Who’s afraid of China?

(Disclaimer: To my relatives and friends who have been living in the US as American citizens, this is not an anti-American rant. To my Filipino-Chinese acquaintances, this is not a pro-China paean. Just telling things as they are from my point of view. And to find out for myself whether or not President Duterte is justified in “cozying up” to our neighbor and “separating” from our former colonial master.)

dscn3326The Amboys in our midst are apoplectic over President Duterte’s perceived anti-American stance and friendliness towards China. One respectable gentleman even calls it a national tragedy.

I wonder why. They sound so un-Filipino and anti-Filipino to me.

How much do Filipinos love America? How much does America love Filipinos in return?


Conversely, why do Filipinos love China less? Or sometimes deride – when, in truth and in fact, a big chunk of the Philippine population are of Chinese descent. Tsinoys, they are called, and while many of them do not have Filipino genes, they consider themselves Filipino for having been born here. On the other hand, most Amboys are pure Filipino with nary a drop of American plasma in them. Get the drift.

Then, too, the Chinese never colonized the Philippines even if both peoples have been trading with each other since ancient times – centuries before Ferdinand Magellan “landed on Limasawa at noon” and Christopher Columbus set foot on American soil.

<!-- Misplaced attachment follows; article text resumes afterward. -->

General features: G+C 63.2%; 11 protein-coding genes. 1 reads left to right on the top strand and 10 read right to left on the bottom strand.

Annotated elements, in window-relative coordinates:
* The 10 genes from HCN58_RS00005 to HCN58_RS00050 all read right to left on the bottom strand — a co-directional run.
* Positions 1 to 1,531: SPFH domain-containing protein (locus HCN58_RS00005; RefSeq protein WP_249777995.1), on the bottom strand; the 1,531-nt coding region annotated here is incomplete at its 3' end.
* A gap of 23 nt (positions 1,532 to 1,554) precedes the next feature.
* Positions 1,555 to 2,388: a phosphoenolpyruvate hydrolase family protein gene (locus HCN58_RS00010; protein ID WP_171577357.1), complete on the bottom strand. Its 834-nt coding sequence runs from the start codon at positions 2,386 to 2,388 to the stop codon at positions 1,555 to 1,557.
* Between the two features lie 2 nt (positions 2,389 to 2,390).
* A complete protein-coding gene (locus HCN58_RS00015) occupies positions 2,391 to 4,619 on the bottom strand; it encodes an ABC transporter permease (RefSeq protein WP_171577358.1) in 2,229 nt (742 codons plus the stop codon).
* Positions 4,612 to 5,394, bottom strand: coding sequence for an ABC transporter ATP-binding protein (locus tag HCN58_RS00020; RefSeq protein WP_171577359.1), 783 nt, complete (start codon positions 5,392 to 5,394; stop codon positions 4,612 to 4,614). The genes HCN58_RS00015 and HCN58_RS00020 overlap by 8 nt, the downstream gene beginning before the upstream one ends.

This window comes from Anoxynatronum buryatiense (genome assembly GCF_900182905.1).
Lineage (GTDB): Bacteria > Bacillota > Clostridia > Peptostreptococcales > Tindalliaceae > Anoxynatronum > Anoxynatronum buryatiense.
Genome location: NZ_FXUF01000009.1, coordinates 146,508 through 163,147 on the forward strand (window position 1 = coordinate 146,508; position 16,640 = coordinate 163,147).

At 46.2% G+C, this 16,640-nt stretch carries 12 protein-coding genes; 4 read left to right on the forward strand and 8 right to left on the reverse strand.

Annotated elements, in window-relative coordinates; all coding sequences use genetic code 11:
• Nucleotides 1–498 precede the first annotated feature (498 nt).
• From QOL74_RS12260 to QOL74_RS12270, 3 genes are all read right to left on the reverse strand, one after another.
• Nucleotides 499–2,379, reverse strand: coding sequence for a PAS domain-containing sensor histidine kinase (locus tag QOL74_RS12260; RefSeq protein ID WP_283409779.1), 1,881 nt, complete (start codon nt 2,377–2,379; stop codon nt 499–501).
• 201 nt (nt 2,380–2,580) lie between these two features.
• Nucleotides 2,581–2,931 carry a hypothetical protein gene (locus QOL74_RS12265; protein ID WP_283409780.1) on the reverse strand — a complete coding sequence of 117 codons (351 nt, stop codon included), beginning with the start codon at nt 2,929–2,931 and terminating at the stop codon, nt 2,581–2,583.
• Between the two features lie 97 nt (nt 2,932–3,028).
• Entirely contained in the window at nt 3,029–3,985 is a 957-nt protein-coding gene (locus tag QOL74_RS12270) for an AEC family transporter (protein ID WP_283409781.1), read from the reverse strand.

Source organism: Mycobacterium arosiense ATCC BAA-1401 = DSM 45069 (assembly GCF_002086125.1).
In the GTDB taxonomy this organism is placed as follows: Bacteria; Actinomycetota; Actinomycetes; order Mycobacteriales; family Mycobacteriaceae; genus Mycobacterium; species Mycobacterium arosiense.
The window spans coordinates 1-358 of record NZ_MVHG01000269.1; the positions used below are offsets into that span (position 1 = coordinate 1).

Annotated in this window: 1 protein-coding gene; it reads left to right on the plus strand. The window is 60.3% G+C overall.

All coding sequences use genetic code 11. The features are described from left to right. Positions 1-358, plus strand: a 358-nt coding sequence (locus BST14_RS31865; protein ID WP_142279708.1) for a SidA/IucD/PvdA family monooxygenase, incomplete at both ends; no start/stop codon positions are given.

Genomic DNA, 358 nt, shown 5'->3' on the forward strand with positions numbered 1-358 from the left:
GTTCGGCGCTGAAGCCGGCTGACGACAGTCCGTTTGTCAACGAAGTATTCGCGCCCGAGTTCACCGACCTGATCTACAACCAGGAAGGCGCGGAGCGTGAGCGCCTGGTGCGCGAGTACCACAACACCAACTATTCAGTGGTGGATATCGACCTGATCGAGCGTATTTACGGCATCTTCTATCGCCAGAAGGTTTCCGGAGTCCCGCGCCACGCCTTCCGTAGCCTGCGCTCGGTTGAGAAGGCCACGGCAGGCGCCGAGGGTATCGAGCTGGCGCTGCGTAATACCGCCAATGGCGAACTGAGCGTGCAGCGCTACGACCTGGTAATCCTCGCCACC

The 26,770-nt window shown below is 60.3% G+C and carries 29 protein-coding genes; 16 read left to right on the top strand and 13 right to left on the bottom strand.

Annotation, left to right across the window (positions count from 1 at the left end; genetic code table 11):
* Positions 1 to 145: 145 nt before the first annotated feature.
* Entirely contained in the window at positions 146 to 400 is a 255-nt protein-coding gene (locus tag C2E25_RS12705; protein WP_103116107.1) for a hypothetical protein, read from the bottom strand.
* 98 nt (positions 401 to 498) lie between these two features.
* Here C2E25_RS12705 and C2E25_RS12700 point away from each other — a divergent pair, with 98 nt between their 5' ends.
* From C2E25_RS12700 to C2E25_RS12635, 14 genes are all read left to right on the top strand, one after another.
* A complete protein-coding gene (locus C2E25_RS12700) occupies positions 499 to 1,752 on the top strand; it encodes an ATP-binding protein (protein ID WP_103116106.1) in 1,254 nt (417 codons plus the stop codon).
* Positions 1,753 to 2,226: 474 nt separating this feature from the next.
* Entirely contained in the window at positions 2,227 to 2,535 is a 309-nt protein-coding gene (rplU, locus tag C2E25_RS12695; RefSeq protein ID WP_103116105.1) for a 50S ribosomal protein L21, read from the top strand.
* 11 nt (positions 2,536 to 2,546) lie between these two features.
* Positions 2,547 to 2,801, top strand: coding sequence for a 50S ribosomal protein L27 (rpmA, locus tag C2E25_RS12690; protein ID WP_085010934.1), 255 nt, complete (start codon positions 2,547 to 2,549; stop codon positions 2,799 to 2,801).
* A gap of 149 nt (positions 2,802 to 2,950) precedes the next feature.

Thus, let me count the ways. And revisit a little bit of history. Starting with the Philippine-American War at the turn of the 20th century that so little is known about.


First of all, let this sink in: “The overall cost in human lives of American actions in the Philippines was horrific.  One scholar has concluded concerning the American occupation that in the 15 years that followed the defeat of the Spanish in Manila Bay in 1898, more Filipinos were killed by U.S. forces than by the Spanish in 300 years of colonization. Over 1.5 million died out of a total population of six million.”

That tiny bit of information is verifiable at the click of your mouse if you know which archives to look, with the figures varying from one document to another. And if you click your mouse further, you will find that massacring Filipinos was a matter of fact for our American colonizers during that dark period in our existence as a nation; and that they came not as rescuers, which we were apparently made to believe, but as vanquishers.

America’s most famous literary icon, Mark Twain, put it succinctly: “…I have seen that we do not intend to free, but to subjugate the people of the Philippines. We have gone to conquer, not to redeem…”


In truth, historians refer to the Philippine-American War as the “first Vietnam” where such tactics as strategic hamleting and scorched-earth policy were first used and the death of hundreds of thousands of Filipinos was “usually accounted for as either collateral damage or victims of insurrection.”

Doesn’t the term ‘collateral damage’ sound familiar these days?